But now this hive is mutating. Suddenly, it is no longer a hive, but a giant white bird, pristine and flawless, soaring freely out of my mind. Now my mind—this bird—is far above the clouds, watching the dawn sun turn from blue to purple to blush. There’s a clarity that finds me here, like the mist on a mirror, which evaporates only to leave behind perfect, unspoiled glass. Here I live for delight and pleasure. Here, I know that the delight of eating a sharp, juicy fruit is equal to any award. Here, I can see that the trees with their leafy crowns and weathered skins are Gods.
I don’t know if this is a product of the hours spent talking to professionals or the tiny pills I now swallow, who, like little soldiers with pointy swords, keep the bees at bay. I’m not sure when, exactly, I could no longer feel the bees, but eventually, they became sluggish and corpse-like, their bodies piling up at the bottom of my psyche.
Now I twirl, and dive, and soar, and laugh—a crow’s laugh—throaty and shrill, a sound that bounces through the air like frogs leaping in a pond. When I tire of this mindful mindlessness, I look down. The earth is far away.
I see my coworker’s pinched nose as she gets interrupted again. I see her jaw tense, her cheeks flush; I see her feeling small. I see it change her outlook of others, of people who admire and respect her; I see how now she thinks, everyone believes I am small.
I see the tentacles, gentle strands of light, that connect each of us. They are like the strings of a violin, waiting to be plucked. And then a person is casually cruel, and a string thrums angrily, transmitting a harsh music, dimming another’s light.
As more and more strings hum, creating a dissonant symphony, vulnerabilities are swapped for a kind of magery—a dance of image and ego. I watch as humans morph into actors, compelled by the same inane chant, what will others think? What will others think? So we make ourselves smaller, faker, more pleasing. Or puff ourselves up beyond recognition, till we are a needle-pierce away from nothing, from being a shriveled, over-stretched balloon.
I see my coworker with her fox-like face and beautiful braids. She has returned to her boyfriend’s home. She is crying softly. Today someone asked if I’ve ever been depressed, she says. Do you think she could tell what’s been happening in my head?
He holds her, this boy, like you might hold me, and together, they sit there, shaking, as the sun dips below the skyline. The land eats it whole, until all that’s left is night.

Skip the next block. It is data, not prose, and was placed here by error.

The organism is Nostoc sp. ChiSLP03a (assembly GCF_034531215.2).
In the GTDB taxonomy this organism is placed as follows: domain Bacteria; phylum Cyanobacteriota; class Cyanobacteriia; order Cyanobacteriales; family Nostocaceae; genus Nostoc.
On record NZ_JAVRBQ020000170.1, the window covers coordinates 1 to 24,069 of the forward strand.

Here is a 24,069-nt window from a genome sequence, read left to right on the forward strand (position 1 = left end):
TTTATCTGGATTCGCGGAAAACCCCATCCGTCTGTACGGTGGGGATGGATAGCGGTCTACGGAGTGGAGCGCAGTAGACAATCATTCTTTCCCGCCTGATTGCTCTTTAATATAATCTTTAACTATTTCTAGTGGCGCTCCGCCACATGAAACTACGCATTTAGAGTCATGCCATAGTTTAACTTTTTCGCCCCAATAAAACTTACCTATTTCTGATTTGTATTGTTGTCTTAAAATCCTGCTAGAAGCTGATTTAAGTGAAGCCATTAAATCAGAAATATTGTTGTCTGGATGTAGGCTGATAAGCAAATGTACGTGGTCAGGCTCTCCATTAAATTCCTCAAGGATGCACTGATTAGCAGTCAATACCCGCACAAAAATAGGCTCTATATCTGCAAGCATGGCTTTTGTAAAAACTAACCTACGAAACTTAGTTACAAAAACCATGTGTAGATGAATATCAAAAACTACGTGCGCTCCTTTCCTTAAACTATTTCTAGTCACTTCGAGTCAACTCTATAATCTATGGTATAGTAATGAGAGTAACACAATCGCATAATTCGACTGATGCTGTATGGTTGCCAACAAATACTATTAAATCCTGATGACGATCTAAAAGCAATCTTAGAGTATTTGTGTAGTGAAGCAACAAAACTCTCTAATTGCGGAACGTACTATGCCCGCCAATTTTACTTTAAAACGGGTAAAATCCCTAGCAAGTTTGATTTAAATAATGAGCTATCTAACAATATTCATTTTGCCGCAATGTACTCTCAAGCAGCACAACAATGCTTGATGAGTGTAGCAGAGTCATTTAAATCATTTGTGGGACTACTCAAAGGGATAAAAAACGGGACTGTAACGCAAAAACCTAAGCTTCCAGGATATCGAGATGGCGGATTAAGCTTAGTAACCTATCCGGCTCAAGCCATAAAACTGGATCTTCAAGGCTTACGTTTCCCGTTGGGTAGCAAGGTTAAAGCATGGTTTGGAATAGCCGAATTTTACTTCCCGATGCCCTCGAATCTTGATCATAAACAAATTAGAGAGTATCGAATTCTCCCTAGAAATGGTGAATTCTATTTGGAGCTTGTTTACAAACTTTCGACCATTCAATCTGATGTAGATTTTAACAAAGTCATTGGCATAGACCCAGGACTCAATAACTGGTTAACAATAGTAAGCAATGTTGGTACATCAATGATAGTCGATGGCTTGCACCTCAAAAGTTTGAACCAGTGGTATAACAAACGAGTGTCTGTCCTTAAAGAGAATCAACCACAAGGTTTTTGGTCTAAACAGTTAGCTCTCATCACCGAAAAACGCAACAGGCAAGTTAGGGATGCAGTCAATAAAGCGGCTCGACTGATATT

I blink, and it’s a Tuesday. I’m sitting across my father in our family home. He’s fingering the saffron covering of our sofa gingerly, teasing the threads from its tassels. I watch the coverlet unspool, nerves jangling. We’ve just fought. A 20-year history of mental and physical abuse lies between us, like a bloated animal, slain and forgotten, now washing ashore.
I remember the first time I thought, oh, my dad is small. He was visiting me at Cambridge University, where I’d just begun classes. We were peddling around the campus. He rode ahead of me so he could set the pace. I watched him bounce up and down on his bike, and his body looked so immaterial, like a dandelion that might, at any minute, be ripped out by the wind. What would I wish on if his body crumpled there, unexpectedly?
He turned around then, grinning wildly, and I saw the boy he once was, biking through the streets of Thirunaveli, fooling around and getting hurt. I loved him then, intensely. I could see him trying, trying to smile at me and enjoy my world. Trying to enjoy his world.
In those years, I’d changed, and in becoming larger, drawing more gravity and space, I’d forced him to change too.
There was once a time when I poured a little water on my dad’s head. I still don’t know what came over me—it was as if some prankster alter ego took over, and like a puppet master, pulled my arm above his head. I was staring at the faint balding spot on his scalp, and then suddenly, it was wet.
He jumped up and yelped, and I could see his muscles moving, going hard and rigid under his skin. Fuck, I thought, why the fuck did I do that?
But his anger never came. Instead, I watched him wrestle with his own body, telling each muscle to quiet down, like a master scolding his hounds. Then he walked away to clean up his face. When he returned, he took my hand, and said, I’m so sorry, I didn’t mean to get angry. You didn’t get angry, I thought. But we both knew he was apologizing for something else. For reminding me of a person he used to be, a person we wanted to leave in the past.
Now, I am sitting across my father again. My fear of him returns, like a phantom limb. My body’s memory is long, and my bones remember, even when I tell them hush, honey, it’s going to be ok.
Tears break on my father’s face. For a moment, I see my face; the face that cried over a broken toy; the face that cried when a girl dumped her; the face that cries when her father screams. I faintly hear the words play on his lips; Manichiru, Preeti. Manichiru. But they never leave his throat. His face, our face, just as soon vanishes. Now all I see is stone.
I sigh. The music posed to thrum between us, a gentle melody, goes cold.
The earth is poisoned, I realize, and we are poisoning it. I fight the impulse to soar higher, to leave, to find a bramble and make a home, far away from desks, and offices, and endless cups of coffee, far away from a place where deliverables are king and salesman make more than creators; where disruption disrupts nothing and markets matter more than lives; far, far away, nearer to the sun, nearer to the stars; nearer to the right Gods, still a crow. I fight the urge to flee, to build a home with just you, my love, my one.
But instead, I descend, mind still flying, and reach for him. My dad wails, and I let him, and like that, something that once was broken, slowly starts to mend.